During tough times, large US corporations try to find ways to cut expenses. All of a sudden, you don “t see those people who were watering plants on your floor. Then, the access to the drawer with office supplies becomes as restricted as getting to a safe deposit box in your bank.
The other day I met an employee of a large corporation, and she told me that her manager didn “t allow her to send a delayed report via Fedex because it was more expensive than using US priority mail.
The training budget gets circumcised next.
During the crisis times people start worrying about executives ” bonuses and try to take their corporate jets away.
But there is one expense that these jetless and bonusless executives don “t want to discuss. Yes, I “m talking about the money spent on offshore software developers.
I spoke to an employee of a huge corporation – he goes through an annual performance review and was punished for not keeping the offshore consulting team busy when they didn “t have anything to do! No, they are not allowed to cut this umbilical cord. The management keeps lying that offshore development is cheap. They keep covering up the facts that the programming quality is poor and their US-based employees have to quietly re-do the assignments received from overseas. This subject can “t even be discussed. The big shots made their decision many years ago: hiring offshore teams is good. Case closed.
I ‘m a partner in a small company, and we also work with offshore programmers. But we don “t work with teams, we work with individuals that we like and need. Every morning, I spend a couple of hours on the phone with our developers working overseas, and trust me, as soon as I “ll see that they either not deliver of don “t have work, they will be gone.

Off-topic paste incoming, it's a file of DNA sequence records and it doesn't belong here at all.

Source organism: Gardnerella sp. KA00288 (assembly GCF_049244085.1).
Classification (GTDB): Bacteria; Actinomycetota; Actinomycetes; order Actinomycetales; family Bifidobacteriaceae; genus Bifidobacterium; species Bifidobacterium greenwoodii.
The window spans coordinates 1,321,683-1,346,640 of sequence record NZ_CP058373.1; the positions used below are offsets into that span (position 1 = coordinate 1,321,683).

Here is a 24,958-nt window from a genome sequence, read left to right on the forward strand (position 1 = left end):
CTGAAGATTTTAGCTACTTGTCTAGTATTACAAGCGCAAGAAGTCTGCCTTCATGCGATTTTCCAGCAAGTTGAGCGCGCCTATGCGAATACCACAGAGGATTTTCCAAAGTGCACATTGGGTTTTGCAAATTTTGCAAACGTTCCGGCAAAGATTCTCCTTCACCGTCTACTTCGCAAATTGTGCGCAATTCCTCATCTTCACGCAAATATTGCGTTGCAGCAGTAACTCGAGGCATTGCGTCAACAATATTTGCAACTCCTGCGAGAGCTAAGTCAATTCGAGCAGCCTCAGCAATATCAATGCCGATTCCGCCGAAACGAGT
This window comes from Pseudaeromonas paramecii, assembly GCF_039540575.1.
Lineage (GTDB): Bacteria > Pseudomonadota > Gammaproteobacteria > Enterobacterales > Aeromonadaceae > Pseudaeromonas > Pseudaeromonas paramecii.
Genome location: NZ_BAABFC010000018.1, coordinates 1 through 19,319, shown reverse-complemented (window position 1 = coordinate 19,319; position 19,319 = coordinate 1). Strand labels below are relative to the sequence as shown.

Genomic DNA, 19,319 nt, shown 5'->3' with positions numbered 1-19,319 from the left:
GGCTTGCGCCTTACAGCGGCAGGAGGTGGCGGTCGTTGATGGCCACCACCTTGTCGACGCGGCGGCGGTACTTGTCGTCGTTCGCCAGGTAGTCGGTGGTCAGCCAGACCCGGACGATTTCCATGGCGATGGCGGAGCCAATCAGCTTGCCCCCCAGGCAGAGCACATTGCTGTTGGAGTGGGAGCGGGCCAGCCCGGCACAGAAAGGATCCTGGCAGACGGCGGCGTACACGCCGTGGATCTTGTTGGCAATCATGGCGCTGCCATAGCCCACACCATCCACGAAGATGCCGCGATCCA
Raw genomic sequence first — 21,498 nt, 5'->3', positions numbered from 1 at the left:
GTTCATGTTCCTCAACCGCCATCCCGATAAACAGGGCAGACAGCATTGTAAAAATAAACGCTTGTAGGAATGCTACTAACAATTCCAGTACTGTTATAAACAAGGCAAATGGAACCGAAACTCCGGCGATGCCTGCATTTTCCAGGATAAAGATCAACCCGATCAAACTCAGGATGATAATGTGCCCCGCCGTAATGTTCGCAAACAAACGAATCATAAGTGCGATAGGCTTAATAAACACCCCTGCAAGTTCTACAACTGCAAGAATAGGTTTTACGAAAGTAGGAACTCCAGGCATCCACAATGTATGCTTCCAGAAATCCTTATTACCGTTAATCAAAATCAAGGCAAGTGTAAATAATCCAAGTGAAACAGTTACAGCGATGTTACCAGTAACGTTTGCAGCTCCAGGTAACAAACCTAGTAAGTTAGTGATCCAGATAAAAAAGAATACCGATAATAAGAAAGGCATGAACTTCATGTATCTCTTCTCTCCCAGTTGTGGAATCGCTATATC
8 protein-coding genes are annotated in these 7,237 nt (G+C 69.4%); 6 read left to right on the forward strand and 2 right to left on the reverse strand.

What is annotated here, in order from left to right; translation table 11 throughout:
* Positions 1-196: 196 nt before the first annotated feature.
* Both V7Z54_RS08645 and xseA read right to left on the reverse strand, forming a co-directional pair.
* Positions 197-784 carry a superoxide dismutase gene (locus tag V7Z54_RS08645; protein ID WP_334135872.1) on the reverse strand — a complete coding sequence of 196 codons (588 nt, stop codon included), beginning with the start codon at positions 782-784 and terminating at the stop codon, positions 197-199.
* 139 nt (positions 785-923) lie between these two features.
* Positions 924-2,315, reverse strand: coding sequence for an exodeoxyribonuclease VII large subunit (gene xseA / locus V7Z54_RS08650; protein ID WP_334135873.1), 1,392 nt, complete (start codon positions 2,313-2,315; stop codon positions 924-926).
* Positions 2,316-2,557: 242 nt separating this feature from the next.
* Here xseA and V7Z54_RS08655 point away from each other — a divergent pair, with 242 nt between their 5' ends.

Large American companies don “t have this luxury and keep carrying this unneeded cargo. Dear CEOs and CIOs, corporate jet expenses are peanuts comparing to the amounts of money YOUR corporation loses because of wasting money on low quality offshore “helpers rdquo;. Your mid-level managers will keep lying to you that “our offshore partners are profitable rdquo;. They keep waving flags that read “Can “t beat $15 per hour rdquo;. Lie. In many cases people getting these $15 per hour just don ‘t deliver, are underutilized, and work productively only 5-10% of their time!
Let “s do some math. Say, one offshore programmer costs your organization $15*8*40=$600 a week. It looks cheap. Ten programmers cost you $6000 a week
In the best case scenario, only 3 of them are good developers and deliver. If the rest of the team that you are forced to work with is just taking your time, requires writing more detailed spec and delivers poorly tested code, this means that you are actually paying $6000 a week for the work of three developers. Each of them costs $2000 a week, which translates into $400 a day or $50 an hour.
There is so many great developers in Texas, Colorado, Utah, Georgia that will be happy to work for you for $50 a hour!
My hat off to IBM that demonstrated ultimate creativity. If you work for IBM in the USA, get prepared to get shipped to India. You ‘ve heard it right. They call it Project Match. If in the past century there were companies who were helping, say a white male to find a perfect match among black males. IBM will find a match between you and a third-world country. They ‘ll also match your compensation to level it up with salaries of people around you. Sure enough, your cost of living in India will be lower than in New York, but you ‘d better not plan to come back home with those savings you ‘ll make in Bangalore.I smell a mismatch here…
Three years ago I “ve written an article “What CIO Should Know about Outsourcing Enterprise Java rdquo;. Forget about Java ndash; it “s happening in any large IT organization regardless of what programming platform they use.
I wonder how deep our economy should sink to force executives cutting these large offshore vampires loose?